Merle Haggard and his Arkansas Ozarks Ancestry

 

Newton County, Arkansas, has a seemingly unlikely connection with the country music genre known as the Bakersfield Sound — a style of country music that came from the California city from which it was named. At least three musicians (and the third we’ll get to in a future post) was either born in the northern Arkansas county of about 8,000 residents or had parents from there. It all appears to be coincidental.

One notable example, which made its rounds in Arkansas when Merle Haggard passed away in 2016, is the song “Grandma Harp,” which appeared on his 1973 album, Let Me Tell You About a Song. The song gives a shout out to Newton County as it pays tribute to

Merle Haggard Ad

1968 concert advertisement for Merle Haggard and then-wife  Bonnie Owens at the Washington County Fairgrounds in Fayetteville.

his maternal grandmother, whose full name was Martha Frances Arizona Bell Villines Harp, and was born in 1869 in Beechwood, located in Buffalo River Country near Ponca. (If you read the previous Echoes of the Ozarks’ blog post, then you’ll know this area was the same stomping grounds of Bob Morris, a songwriter and musician closely associated with Buck Owens, also famous for the Bakersfield Sound.)

Keeping it local, just a few miles up north in Harrison (Boone County) is the birthplace of Haggard’s grandfather, John Bohannon Harp, and years later, his mother, Flossie Mae Harp Haggard, among the immediate family members who migrated to California during the Great Depression and buried in the same cemetery in Bakersfield.

But what about the Haggard family line? There’s at least one Arkansas connection as well: Rose Etta Haggard, a Fort Smith native who is buried in Bluff Cemetery in Springdale. This is Merle’s grandmother — the mother of James Francis Haggard, husband to Flossie, who moved the family to California after living  Checotah, Oklahoma, in the 1930s. Rose Etta was one of the family members who stayed behind, though her son is a prominent figure in Merle’s life story. James was the one who raised his family in a repurposed boxcar in Oildale, California and formed a close bond to young Merle. Sadly, James died June 19, 1946, following a stroke when Merle was only 9 years old.

Rose-Etta-Haggard-Gravestone

Gravestone of Merle Haggard’s grandmother, located in Bluff Cemetery in Springdale, Arkansas, which reads: “Mother, Rose Etta Haggard, 1879-1946.”

One June 20, 1946, just a day after James died unexpectedly of a stroke, the Haggard family suffered a second loss when James’ mother, Rose Etta, died at the Fayetteville City Hospital. It’s not clear what she died from or if it was related to the news of James’ passing. Her obituary in the Northwest Arkansas Times noted she was brought to Fayetteville via ambulance from Ozark, presumably to be near two of her children — an uncle and aunt to Merle — living in Springdale. The Northwest Arkansas Times obituary doesn’t list James as a survivor but the Arkansas Gazette does. (For those really interested, an uncle of Merle’s, Walter Haggard, is buried in Friendship Cemetery in Springdale.)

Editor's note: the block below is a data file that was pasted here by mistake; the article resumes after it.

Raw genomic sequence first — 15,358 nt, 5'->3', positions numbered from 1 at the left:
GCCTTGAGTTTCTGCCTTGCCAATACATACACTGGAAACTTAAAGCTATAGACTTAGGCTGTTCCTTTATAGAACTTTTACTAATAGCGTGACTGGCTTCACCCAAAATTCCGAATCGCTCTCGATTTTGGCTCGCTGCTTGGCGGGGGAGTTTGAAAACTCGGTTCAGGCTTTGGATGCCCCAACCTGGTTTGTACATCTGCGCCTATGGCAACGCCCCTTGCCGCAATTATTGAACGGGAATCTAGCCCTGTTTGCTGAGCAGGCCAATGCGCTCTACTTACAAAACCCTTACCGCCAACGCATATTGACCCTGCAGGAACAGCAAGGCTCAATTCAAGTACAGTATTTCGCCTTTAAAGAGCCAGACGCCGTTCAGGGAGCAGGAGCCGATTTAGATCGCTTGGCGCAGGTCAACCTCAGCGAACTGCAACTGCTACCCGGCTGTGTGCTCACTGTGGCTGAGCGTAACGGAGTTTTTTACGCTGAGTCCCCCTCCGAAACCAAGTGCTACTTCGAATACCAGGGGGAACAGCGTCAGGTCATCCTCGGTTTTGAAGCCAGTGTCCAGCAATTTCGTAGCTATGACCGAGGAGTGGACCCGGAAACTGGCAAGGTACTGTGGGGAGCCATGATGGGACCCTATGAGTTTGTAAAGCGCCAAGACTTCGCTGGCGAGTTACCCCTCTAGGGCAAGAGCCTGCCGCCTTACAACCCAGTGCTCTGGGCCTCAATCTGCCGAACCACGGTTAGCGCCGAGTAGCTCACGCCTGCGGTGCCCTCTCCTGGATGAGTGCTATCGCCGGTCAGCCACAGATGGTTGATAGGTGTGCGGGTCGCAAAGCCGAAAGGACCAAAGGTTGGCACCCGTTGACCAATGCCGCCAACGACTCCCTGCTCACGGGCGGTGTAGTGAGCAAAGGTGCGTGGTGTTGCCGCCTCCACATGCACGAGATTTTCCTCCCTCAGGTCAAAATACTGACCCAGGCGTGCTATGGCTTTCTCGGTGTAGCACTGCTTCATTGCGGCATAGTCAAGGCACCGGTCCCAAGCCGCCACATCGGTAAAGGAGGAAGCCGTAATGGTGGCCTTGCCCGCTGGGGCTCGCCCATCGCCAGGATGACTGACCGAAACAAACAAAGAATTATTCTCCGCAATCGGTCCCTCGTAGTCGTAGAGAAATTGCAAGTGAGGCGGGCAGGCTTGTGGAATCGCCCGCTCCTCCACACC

It’s apparent that distance kept Merle and Grandma Rose (or “Rosie” as the obituaries list her) from a close relationship, probably wedged wider after the passing of James. It wasn’t long afterward that Merle began having brushes with the law, eventually going to San Quentin when he was a young man before turning his life around and becoming one of the stars of the Bakersfield Sound with songs like “Okie from Muskogee” and “Mama Tried.”

Did Haggard ever visit Newton County? There are accounts of him performing in Northwest Arkansas at least a couple of times in his career.

And given that Bob Morris toured with Merle in the late 1960s (as well as performed on some of his recordings), there’s a real possibility the two might have spun a yarn or two about Newton County over coffee and cigarettes.

***

Information for this article came from (in no particular order):

The Bakersfield Californian, June 21, 1946, James Francis Haggard obituary, p. 11; Lillian Haggard Rea: Out of Her Brother’s Shadow, January 24, 2015, accessed online July 29, 2018, at https://www.bakersfield.com/news/lillian-haggard-rea-out-of-her-brother-s-shadow/article_933fec54-24e9-5489-8b46-f1af7ac4b6a4.html

Arkansas Gazette, June 22, 1946, “Mrs. Rosie Etta Haggard dies at Fayetteville.”

Northwest Arkansas Times, June 24, 1946, “Mrs. Rosie Haggard” obituary.

Oklahoma Historical Society, Haggard, Merle Ronald (1937-2016), http://www.okhistory.org/publications/enc/entry.php?entry=HA059, accessed July 29, 2018.

Find a Grave website:
James Francis Haggard: https://www.findagrave.com/memorial/39842658/james-francis-haggard, accessed July 29, 2018.
Rose Etta Hunger Haggard: https://www.findagrave.com/memorial/27788641/rose-etta-haggard, accessed July 29, 2018.
Martha Francis Arizona Belle Villines Harp: https://www.findagrave.com/memorial/39444165/martha-frances_arizona_belle-harp, accessed July 29, 2018.
Walter A. Haggard: https://www.findagrave.com/memorial/6554655/walter-a-haggard, accessed July 29, 2018.

Encyclopedia of Arkansas, Newton County, http://www.encyclopediaofarkansas.net/encyclopedia/entry-detail.aspx?search=1&entryID=364, accessed July 29, 2018.

 

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5 Responses to Merle Haggard and his Arkansas Ozarks Ancestry

  1. PJ Jackson says:

    Anyone who grew up in Harrison knows the Harp & Villines families. My father in law was a big fan of Merle’s, and went to Branson to see him perform. Never spoke about him playing in or near Harrison.

  2. Kathleen Parker Hascall says:

    What was Merles relationship to Albert Villines, my great grandfather

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